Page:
In the U.S., there are 29 states where you can fire someone just because they're gay. The entire nation thinks this is unacceptable. And yet, House Speaker John Boehner, the guy who could fix this by allowing a vote on the Employment Non Discrimination Act, sees "no basis or need for this legislation." Boehner made that comment while talking to reporters on Thursday and he was asked whether or not Republican leadership would allow the Senate-approved measure a vote in the House. Boehner painted a bleary picture for the measure, because he doesn't believe there's a specific "need" for it. Here's his full quote:
... People are already protected in the workplace. I’m opposed to continuing this. Listen, I understand people have differing opinions on this issue, and I respect those opinions. But as someone who’s worked in the employment law area for all my years in the statehouse and all my years here, I see no basis or no need for this legislation.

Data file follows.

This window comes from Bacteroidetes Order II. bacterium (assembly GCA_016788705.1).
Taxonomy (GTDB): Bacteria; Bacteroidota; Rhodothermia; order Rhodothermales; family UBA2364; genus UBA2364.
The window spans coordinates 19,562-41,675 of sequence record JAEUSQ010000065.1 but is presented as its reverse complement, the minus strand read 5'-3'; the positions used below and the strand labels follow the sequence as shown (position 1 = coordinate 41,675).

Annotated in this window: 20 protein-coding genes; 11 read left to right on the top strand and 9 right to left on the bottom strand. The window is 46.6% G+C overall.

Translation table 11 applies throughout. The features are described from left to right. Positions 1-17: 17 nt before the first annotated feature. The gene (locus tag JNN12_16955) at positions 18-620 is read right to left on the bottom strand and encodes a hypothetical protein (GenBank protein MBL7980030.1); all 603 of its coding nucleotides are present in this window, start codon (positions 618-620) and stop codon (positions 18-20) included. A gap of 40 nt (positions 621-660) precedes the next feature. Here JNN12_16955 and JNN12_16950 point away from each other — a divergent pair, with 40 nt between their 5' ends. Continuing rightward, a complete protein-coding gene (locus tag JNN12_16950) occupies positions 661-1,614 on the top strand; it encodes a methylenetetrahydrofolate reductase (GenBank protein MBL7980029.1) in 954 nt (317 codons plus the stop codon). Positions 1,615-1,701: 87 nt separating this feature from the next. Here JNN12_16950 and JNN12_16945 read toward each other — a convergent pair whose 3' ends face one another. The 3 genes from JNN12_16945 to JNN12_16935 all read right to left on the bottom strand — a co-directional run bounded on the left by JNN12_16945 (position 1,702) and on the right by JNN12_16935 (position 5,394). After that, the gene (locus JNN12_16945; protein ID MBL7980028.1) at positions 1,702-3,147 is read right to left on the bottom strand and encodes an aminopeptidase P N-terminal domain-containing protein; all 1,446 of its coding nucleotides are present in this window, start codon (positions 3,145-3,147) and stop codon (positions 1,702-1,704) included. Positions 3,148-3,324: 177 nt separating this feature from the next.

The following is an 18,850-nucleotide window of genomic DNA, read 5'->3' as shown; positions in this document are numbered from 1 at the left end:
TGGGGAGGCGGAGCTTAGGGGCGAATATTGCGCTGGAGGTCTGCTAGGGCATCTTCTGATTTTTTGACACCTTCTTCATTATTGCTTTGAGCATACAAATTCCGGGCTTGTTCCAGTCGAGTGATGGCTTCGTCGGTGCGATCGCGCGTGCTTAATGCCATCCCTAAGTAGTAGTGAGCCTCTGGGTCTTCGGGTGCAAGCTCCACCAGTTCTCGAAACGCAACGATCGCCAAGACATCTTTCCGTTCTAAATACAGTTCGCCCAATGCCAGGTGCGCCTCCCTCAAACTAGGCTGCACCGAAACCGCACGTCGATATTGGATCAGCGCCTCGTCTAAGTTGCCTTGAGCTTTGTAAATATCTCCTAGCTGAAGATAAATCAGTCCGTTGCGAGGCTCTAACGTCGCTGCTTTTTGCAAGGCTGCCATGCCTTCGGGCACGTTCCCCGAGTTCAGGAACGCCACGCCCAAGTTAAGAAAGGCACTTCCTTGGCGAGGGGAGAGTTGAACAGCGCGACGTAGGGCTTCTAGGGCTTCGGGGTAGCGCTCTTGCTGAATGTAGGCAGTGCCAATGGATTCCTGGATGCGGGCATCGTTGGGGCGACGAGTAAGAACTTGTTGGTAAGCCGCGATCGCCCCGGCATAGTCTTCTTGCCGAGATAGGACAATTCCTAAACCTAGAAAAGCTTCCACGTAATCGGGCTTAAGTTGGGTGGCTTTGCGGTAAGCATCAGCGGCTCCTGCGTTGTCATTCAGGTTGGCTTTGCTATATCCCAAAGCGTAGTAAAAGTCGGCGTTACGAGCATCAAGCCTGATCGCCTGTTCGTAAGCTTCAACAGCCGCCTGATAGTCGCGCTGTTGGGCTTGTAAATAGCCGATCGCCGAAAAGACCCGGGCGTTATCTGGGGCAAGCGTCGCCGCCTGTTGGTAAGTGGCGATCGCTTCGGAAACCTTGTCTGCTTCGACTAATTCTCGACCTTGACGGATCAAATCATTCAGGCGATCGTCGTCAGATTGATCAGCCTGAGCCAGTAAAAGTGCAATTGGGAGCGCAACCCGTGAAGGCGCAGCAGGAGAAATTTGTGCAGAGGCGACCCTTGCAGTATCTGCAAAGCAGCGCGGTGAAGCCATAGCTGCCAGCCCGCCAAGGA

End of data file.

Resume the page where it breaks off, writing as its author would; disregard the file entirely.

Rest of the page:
Boehner telling you there's no need for discrimination protection is like watching a horror movie where the calls are coming from inside the house. To say there's no need for that kind of legislation would be to ignore all his party has done to say gay people aren't equal. He'd also have to ignore himself.
In 2009, President Obama appointed Harry Knox, who is gay, to his Advisory Council on Faith-Based and Neighborhood Partnerships. Part of the council's job is to identify "best practices and successful modes of delivering social services." The council was first started by President Bush, and its main responsibilities include dealing with federal grants and advising the White House on social policy. Each member serves a one-year term, which Knox completed.